L.A. County Sheriff’s Officials Ignored Red Flags About Team That Stopped Latino Drivers on 5 Freeway: Report

Los Angeles County sheriff's deputies take a driver to wait in a patrol car so they can search his car in this undated photo. (Credit: Myung J. Chun / Los Angeles Times)

Los Angeles County sheriff's deputies take a driver to wait in a patrol car so they can search his car in this undated photo. (Credit: Myung J. Chun / Los Angeles Times)

A Los Angeles County Sheriff’s Department team that pulled over thousands of motorists on the 5 Freeway in search of drugs “had a constitutionally troubling impact on Latino drivers,” the county inspector general’s office concluded in a widely anticipated report.

In a rebuke of the Sheriff’s Department released Friday, the county Office of Inspector General said that not only were Latinos targeted at a much higher rate, but the effectiveness of the sheriff’s special team — which was created to stop the flow of drugs in the Santa Clarita Valley area — was unclear.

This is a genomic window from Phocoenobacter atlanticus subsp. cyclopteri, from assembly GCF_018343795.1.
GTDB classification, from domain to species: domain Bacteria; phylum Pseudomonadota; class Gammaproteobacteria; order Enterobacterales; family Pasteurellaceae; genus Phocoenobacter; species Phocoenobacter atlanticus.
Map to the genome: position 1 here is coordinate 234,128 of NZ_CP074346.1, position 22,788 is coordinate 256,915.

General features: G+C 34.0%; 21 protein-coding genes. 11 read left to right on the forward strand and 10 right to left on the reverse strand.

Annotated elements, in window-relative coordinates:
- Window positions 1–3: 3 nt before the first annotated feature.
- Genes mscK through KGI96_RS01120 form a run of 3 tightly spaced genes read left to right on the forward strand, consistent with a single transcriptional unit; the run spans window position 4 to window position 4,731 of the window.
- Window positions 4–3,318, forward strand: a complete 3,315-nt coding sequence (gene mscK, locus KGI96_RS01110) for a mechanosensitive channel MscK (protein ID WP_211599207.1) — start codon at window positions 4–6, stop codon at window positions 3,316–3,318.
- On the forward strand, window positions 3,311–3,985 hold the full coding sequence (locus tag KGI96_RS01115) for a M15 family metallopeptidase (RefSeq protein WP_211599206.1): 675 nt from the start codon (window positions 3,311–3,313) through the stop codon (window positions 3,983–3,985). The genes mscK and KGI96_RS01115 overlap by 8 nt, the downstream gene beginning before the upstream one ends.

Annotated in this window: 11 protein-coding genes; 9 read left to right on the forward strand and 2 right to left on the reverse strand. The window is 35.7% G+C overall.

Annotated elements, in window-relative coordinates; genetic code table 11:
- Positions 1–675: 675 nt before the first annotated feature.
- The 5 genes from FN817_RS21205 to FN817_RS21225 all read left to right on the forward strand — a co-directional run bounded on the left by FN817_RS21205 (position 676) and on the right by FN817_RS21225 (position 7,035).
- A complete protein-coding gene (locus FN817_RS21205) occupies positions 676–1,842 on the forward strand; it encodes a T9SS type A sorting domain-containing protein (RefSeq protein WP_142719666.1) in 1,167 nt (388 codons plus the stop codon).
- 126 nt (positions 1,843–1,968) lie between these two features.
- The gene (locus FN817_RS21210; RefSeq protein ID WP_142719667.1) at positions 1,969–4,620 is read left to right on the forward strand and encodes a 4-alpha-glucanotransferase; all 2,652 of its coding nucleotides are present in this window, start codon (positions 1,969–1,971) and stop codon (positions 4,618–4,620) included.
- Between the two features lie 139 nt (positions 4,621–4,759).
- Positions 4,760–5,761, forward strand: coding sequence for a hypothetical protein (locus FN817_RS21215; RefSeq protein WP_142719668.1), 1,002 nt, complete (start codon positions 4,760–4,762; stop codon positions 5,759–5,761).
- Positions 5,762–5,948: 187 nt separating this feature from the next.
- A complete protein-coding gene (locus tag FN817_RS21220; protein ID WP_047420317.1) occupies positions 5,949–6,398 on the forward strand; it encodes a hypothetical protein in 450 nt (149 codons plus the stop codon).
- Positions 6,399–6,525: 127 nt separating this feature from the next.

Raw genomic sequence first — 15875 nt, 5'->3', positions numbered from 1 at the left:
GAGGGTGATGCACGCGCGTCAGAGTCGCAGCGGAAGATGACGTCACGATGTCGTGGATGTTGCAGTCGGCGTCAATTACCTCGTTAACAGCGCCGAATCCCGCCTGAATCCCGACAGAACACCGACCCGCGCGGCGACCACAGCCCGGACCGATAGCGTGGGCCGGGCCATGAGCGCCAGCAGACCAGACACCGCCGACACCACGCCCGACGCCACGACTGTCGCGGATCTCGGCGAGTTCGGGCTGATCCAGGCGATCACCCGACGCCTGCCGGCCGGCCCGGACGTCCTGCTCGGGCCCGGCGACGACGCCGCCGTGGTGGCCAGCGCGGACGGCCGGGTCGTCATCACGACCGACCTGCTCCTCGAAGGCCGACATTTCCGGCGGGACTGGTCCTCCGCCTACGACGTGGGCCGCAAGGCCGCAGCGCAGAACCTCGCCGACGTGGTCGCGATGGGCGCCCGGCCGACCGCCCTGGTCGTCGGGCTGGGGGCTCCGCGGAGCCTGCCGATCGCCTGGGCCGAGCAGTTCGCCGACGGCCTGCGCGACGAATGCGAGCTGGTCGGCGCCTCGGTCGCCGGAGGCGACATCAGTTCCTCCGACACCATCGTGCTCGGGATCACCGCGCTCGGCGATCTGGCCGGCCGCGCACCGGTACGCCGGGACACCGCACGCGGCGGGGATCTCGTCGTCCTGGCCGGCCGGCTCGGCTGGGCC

Moreover, the report said, the effect on Latinos has “the potential to negatively impact the public’s trust” in the Sheriff’s Department.

“Latinos were both stopped and searched at much greater rates than other racial or ethnic groups, and yet, there was a very low rate of success in finding contraband” — less than 2%, the report said of the unit, officially called the Santa Clarita Valley Domestic Highway Enforcement Team. The unit focused on Interstate 5 between the Kern County line and Highway 14.

Read the full story on LATimes.com.

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